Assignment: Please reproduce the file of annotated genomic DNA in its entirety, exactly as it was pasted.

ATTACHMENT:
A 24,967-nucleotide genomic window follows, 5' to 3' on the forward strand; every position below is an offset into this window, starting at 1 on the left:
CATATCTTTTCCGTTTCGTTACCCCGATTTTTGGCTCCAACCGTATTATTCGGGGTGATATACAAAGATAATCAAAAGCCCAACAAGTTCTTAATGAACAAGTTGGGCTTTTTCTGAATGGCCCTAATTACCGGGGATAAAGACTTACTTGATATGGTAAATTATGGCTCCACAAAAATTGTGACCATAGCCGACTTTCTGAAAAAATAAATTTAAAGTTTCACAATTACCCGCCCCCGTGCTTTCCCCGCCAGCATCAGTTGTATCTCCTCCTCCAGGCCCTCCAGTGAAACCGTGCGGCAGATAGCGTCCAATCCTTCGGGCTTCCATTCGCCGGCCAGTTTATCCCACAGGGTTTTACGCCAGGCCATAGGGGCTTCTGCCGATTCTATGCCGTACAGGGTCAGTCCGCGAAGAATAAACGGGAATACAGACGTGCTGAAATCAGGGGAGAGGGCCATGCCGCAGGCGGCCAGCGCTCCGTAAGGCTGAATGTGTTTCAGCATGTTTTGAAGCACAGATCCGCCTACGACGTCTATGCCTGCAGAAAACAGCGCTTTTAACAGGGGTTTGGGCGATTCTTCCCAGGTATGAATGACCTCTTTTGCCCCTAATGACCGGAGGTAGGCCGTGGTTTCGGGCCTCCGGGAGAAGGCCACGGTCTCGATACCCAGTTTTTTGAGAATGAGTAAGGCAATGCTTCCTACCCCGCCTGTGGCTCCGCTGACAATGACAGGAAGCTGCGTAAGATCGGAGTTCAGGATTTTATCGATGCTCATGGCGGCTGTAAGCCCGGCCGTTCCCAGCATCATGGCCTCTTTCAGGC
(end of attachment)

A 24,967-nucleotide genomic window follows, 5' to 3' on the forward strand; every position below is an offset into this window, starting at 1 on the left:
CATATCTTTTCCGTTTCGTTACCCCGATTTTTGGCTCCAACCGTATTATTCGGGGTGATATACAAAGATAATCAAAAGCCCAACAAGTTCTTAATGAACAAGTTGGGCTTTTTCTGAATGGCCCTAATTACCGGGGATAAAGACTTACTTGATATGGTAAATTATGGCTCCACAAAAATTGTGACCATAGCCGACTTTCTGAAAAAATAAATTTAAAGTTTCACAATTACCCGCCCCCGTGCTTTCCCCGCCAGCATCAGTTGTATCTCCTCCTCCAGGCCCTCCAGTGAAACCGTGCGGCAGATAGCGTCCAATCCTTCGGGCTTCCATTCGCCGGCCAGTTTATCCCACAGGGTTTTACGCCAGGCCATAGGGGCTTCTGCCGATTCTATGCCGTACAGGGTCAGTCCGCGAAGAATAAACGGGAATACAGACGTGCTGAAATCAGGGGAGAGGGCCATGCCGCAGGCGGCCAGCGCTCCGTAAGGCTGAATGTGTTTCAGCATGTTTTGAAGCACAGATCCGCCTACGACGTCTATGCCTGCAGAAAACAGCGCTTTTAACAGGGGTTTGGGCGATTCTTCCCAGGTATGAATGACCTCTTTTGCCCCTAATGACCGGAGGTAGGCCGTGGTTTCGGGCCTCCGGGAGAAGGCCACGGTCTCGATACCCAGTTTTTTGAGAATGAGTAAGGCAATGCTTCCTACCCCGCCTGTGGCTCCGCTGACAATGACAGGAAGCTGCGTAAGATCGGAGTTCAGGATTTTATCGATGCTCATGGCGGCTGTAAGCCCGGCCGTTCCCAGCATCATGGCCTCTTTCAGGC